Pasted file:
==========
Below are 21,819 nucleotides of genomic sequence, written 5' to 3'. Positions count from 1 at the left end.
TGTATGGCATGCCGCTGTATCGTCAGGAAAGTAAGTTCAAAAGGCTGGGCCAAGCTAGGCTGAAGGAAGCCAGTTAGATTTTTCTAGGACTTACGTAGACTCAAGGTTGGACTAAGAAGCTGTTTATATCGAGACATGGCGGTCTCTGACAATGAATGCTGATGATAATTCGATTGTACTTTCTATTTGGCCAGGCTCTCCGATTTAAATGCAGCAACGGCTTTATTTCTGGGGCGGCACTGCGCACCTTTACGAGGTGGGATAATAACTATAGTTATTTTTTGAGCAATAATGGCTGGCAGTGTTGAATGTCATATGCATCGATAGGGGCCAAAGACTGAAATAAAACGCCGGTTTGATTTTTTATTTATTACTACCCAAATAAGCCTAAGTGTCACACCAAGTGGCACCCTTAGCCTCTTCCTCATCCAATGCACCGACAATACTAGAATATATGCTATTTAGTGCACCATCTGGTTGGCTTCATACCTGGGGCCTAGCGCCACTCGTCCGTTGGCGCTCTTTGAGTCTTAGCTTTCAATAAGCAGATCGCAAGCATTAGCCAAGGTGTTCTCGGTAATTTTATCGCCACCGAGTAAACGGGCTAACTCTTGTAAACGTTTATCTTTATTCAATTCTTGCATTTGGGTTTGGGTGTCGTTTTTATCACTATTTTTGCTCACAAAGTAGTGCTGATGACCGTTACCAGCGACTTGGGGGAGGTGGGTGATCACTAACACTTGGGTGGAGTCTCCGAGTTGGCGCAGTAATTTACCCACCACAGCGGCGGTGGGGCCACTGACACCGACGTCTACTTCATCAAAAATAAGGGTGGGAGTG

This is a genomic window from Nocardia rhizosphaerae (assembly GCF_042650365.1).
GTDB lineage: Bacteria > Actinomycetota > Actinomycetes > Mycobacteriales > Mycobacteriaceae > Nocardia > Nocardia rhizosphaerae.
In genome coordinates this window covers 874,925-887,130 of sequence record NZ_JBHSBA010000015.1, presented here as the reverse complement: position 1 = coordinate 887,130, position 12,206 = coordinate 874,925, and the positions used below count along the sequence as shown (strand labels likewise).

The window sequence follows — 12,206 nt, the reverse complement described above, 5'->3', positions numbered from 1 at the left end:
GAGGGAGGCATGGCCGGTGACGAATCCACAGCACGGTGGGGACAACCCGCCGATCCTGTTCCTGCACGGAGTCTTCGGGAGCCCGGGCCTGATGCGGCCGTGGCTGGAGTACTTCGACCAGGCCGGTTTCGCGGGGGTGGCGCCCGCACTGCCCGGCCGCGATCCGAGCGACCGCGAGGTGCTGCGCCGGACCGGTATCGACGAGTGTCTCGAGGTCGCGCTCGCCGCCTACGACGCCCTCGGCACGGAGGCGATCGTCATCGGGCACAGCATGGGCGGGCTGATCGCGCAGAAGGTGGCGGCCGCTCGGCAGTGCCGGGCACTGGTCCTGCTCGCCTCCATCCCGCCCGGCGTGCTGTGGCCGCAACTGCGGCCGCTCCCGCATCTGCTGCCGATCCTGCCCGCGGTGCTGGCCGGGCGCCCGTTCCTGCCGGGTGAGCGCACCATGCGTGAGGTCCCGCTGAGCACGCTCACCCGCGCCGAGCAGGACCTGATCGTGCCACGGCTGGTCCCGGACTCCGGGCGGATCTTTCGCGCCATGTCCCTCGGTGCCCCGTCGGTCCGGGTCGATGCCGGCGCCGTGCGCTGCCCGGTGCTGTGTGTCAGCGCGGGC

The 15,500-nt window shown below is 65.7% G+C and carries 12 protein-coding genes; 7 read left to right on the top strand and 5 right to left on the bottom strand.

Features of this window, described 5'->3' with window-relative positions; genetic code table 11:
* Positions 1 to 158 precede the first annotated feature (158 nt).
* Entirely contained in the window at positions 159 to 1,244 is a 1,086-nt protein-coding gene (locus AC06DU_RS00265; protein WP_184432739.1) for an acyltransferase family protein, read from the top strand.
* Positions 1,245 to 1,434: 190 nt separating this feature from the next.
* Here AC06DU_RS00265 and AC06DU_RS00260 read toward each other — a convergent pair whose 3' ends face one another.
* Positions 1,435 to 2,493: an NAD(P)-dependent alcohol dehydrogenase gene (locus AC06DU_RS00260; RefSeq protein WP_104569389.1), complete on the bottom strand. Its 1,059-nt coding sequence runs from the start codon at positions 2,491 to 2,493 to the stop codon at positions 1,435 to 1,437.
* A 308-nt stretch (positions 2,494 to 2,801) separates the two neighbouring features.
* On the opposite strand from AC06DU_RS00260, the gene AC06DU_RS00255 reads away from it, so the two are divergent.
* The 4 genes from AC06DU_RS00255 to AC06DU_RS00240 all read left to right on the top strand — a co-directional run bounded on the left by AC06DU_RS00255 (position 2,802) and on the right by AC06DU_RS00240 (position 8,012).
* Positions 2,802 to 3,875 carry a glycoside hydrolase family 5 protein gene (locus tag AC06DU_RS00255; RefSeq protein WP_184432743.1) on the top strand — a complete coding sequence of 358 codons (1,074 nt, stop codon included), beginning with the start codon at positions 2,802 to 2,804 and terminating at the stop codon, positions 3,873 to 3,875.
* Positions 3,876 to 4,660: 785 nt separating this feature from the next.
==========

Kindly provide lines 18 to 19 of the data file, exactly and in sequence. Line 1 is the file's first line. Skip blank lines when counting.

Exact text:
* Positions 2,802 to 3,875 carry a glycoside hydrolase family 5 protein gene (locus tag AC06DU_RS00255; RefSeq protein WP_184432743.1) on the top strand — a complete coding sequence of 358 codons (1,074 nt, stop codon included), beginning with the start codon at positions 2,802 to 2,804 and terminating at the stop codon, positions 3,873 to 3,875.
* Positions 3,876 to 4,660: 785 nt separating this feature from the next.